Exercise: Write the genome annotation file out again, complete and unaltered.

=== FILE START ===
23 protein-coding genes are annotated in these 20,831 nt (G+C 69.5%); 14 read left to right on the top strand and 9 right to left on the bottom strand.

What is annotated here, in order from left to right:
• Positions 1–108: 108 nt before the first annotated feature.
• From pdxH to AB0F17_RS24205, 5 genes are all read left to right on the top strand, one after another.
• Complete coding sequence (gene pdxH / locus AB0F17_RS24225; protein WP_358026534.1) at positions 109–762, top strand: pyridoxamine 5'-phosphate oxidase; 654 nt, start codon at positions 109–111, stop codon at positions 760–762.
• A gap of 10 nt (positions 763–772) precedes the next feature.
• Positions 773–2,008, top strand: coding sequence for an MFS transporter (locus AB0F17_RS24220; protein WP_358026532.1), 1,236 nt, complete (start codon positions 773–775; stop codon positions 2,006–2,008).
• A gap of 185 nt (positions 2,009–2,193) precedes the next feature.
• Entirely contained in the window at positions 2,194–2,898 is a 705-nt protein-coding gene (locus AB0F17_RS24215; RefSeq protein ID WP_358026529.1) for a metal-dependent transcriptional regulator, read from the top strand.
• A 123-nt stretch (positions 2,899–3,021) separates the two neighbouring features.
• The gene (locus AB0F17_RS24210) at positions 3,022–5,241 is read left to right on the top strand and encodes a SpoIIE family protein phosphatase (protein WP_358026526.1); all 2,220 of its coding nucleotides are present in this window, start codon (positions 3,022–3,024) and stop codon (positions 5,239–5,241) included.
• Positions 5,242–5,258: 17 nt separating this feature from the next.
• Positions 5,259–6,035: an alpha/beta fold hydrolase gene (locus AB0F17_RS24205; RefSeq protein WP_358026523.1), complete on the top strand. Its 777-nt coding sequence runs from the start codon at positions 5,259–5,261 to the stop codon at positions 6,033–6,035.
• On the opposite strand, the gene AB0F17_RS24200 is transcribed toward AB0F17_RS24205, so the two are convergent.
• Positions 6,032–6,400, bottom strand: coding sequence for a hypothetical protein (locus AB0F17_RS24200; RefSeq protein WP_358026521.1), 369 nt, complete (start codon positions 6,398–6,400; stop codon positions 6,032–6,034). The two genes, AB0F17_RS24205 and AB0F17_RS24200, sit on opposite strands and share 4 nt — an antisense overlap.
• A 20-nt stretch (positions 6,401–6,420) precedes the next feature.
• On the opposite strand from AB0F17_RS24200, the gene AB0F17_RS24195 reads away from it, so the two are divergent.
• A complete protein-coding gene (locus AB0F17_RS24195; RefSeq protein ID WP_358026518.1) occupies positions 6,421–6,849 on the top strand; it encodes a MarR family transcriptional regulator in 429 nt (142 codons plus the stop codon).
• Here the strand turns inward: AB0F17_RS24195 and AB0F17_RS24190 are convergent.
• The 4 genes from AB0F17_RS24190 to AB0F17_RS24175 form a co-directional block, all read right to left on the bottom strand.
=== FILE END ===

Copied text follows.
23 protein-coding genes are annotated in these 20,831 nt (G+C 69.5%); 14 read left to right on the top strand and 9 right to left on the bottom strand.

What is annotated here, in order from left to right:
• Positions 1–108: 108 nt before the first annotated feature.
• From pdxH to AB0F17_RS24205, 5 genes are all read left to right on the top strand, one after another.
• Complete coding sequence (gene pdxH / locus AB0F17_RS24225; protein WP_358026534.1) at positions 109–762, top strand: pyridoxamine 5'-phosphate oxidase; 654 nt, start codon at positions 109–111, stop codon at positions 760–762.
• A gap of 10 nt (positions 763–772) precedes the next feature.
• Positions 773–2,008, top strand: coding sequence for an MFS transporter (locus AB0F17_RS24220; protein WP_358026532.1), 1,236 nt, complete (start codon positions 773–775; stop codon positions 2,006–2,008).
• A gap of 185 nt (positions 2,009–2,193) precedes the next feature.
• Entirely contained in the window at positions 2,194–2,898 is a 705-nt protein-coding gene (locus AB0F17_RS24215; RefSeq protein ID WP_358026529.1) for a metal-dependent transcriptional regulator, read from the top strand.
• A 123-nt stretch (positions 2,899–3,021) separates the two neighbouring features.
• The gene (locus AB0F17_RS24210) at positions 3,022–5,241 is read left to right on the top strand and encodes a SpoIIE family protein phosphatase (protein WP_358026526.1); all 2,220 of its coding nucleotides are present in this window, start codon (positions 3,022–3,024) and stop codon (positions 5,239–5,241) included.
• Positions 5,242–5,258: 17 nt separating this feature from the next.
• Positions 5,259–6,035: an alpha/beta fold hydrolase gene (locus AB0F17_RS24205; RefSeq protein WP_358026523.1), complete on the top strand. Its 777-nt coding sequence runs from the start codon at positions 5,259–5,261 to the stop codon at positions 6,033–6,035.
• On the opposite strand, the gene AB0F17_RS24200 is transcribed toward AB0F17_RS24205, so the two are convergent.
• Positions 6,032–6,400, bottom strand: coding sequence for a hypothetical protein (locus AB0F17_RS24200; RefSeq protein WP_358026521.1), 369 nt, complete (start codon positions 6,398–6,400; stop codon positions 6,032–6,034). The two genes, AB0F17_RS24205 and AB0F17_RS24200, sit on opposite strands and share 4 nt — an antisense overlap.
• A 20-nt stretch (positions 6,401–6,420) precedes the next feature.
• On the opposite strand from AB0F17_RS24200, the gene AB0F17_RS24195 reads away from it, so the two are divergent.
• A complete protein-coding gene (locus AB0F17_RS24195; RefSeq protein ID WP_358026518.1) occupies positions 6,421–6,849 on the top strand; it encodes a MarR family transcriptional regulator in 429 nt (142 codons plus the stop codon).
• Here the strand turns inward: AB0F17_RS24195 and AB0F17_RS24190 are convergent.
• The 4 genes from AB0F17_RS24190 to AB0F17_RS24175 form a co-directional block, all read right to left on the bottom strand.